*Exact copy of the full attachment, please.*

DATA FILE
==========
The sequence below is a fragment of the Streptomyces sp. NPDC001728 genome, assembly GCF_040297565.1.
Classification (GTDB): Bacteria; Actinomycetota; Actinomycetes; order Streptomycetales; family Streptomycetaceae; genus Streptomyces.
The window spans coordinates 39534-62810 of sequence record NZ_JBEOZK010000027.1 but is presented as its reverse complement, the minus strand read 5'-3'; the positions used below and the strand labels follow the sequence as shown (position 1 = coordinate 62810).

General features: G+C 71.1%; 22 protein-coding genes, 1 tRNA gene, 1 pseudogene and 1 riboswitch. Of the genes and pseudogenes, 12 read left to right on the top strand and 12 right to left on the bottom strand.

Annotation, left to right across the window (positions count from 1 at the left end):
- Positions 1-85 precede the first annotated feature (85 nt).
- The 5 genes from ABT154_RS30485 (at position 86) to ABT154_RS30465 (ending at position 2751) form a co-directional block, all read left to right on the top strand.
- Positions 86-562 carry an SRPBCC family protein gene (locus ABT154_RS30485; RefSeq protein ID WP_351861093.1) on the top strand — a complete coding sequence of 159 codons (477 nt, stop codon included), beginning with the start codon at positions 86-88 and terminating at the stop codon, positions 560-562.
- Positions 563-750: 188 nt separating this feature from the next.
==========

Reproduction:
The sequence below is a fragment of the Streptomyces sp. NPDC001728 genome, assembly GCF_040297565.1.
Classification (GTDB): Bacteria; Actinomycetota; Actinomycetes; order Streptomycetales; family Streptomycetaceae; genus Streptomyces.
The window spans coordinates 39534-62810 of sequence record NZ_JBEOZK010000027.1 but is presented as its reverse complement, the minus strand read 5'-3'; the positions used below and the strand labels follow the sequence as shown (position 1 = coordinate 62810).

General features: G+C 71.1%; 22 protein-coding genes, 1 tRNA gene, 1 pseudogene and 1 riboswitch. Of the genes and pseudogenes, 12 read left to right on the top strand and 12 right to left on the bottom strand.

Annotation, left to right across the window (positions count from 1 at the left end):
- Positions 1-85 precede the first annotated feature (85 nt).
- The 5 genes from ABT154_RS30485 (at position 86) to ABT154_RS30465 (ending at position 2751) form a co-directional block, all read left to right on the top strand.
- Positions 86-562 carry an SRPBCC family protein gene (locus ABT154_RS30485; RefSeq protein ID WP_351861093.1) on the top strand — a complete coding sequence of 159 codons (477 nt, stop codon included), beginning with the start codon at positions 86-88 and terminating at the stop codon, positions 560-562.
- Positions 563-750: 188 nt separating this feature from the next.